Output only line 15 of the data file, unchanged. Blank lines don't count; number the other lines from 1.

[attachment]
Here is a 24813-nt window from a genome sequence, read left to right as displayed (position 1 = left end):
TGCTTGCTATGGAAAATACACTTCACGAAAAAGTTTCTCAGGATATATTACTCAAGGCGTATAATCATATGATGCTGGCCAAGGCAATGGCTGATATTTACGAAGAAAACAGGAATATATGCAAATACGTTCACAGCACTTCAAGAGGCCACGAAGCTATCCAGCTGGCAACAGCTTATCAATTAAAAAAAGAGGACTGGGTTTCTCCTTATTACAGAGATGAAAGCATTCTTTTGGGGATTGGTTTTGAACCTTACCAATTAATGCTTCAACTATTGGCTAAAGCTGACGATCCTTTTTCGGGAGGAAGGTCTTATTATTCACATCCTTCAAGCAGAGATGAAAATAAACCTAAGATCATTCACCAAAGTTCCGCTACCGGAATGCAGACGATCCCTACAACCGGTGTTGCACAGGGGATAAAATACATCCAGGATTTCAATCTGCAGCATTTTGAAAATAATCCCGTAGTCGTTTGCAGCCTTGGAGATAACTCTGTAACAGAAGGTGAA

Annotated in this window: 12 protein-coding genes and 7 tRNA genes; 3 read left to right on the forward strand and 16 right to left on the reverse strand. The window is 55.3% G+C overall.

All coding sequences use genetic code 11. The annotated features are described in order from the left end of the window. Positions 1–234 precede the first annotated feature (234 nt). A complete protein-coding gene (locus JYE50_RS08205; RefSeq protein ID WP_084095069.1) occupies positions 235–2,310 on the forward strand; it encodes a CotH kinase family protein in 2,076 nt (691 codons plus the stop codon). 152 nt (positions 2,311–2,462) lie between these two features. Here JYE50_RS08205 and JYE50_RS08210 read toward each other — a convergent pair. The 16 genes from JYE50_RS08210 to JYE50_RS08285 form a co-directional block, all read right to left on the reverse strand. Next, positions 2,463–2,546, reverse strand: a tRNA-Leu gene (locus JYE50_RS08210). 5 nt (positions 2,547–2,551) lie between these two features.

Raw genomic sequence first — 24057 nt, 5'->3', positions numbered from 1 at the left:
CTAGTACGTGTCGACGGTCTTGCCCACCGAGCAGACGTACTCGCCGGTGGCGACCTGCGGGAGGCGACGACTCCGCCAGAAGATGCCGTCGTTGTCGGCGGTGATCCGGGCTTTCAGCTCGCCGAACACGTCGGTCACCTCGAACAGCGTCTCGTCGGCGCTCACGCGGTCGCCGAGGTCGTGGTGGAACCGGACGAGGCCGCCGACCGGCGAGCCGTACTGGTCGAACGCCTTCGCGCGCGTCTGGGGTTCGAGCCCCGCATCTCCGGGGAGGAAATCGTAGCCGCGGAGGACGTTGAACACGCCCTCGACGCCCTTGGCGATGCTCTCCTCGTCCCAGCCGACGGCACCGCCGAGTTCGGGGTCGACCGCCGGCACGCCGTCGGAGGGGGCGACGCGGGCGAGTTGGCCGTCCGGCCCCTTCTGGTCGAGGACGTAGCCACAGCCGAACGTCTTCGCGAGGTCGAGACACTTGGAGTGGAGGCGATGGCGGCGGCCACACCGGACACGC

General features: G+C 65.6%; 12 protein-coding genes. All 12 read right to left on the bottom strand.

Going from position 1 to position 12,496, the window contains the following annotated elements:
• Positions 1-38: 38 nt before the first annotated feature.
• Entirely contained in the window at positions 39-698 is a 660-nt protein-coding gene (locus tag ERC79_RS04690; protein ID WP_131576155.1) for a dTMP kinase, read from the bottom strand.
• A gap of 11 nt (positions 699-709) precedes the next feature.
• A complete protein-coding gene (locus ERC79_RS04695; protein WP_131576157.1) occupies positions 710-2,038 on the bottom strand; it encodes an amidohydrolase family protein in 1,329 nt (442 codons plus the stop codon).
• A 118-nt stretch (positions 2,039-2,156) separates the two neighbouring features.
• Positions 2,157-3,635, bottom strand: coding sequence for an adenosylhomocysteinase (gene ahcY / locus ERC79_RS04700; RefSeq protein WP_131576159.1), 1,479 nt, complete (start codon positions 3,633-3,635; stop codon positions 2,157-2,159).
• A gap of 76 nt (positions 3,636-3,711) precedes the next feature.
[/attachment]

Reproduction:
• A gap of 76 nt (positions 3,636-3,711) precedes the next feature.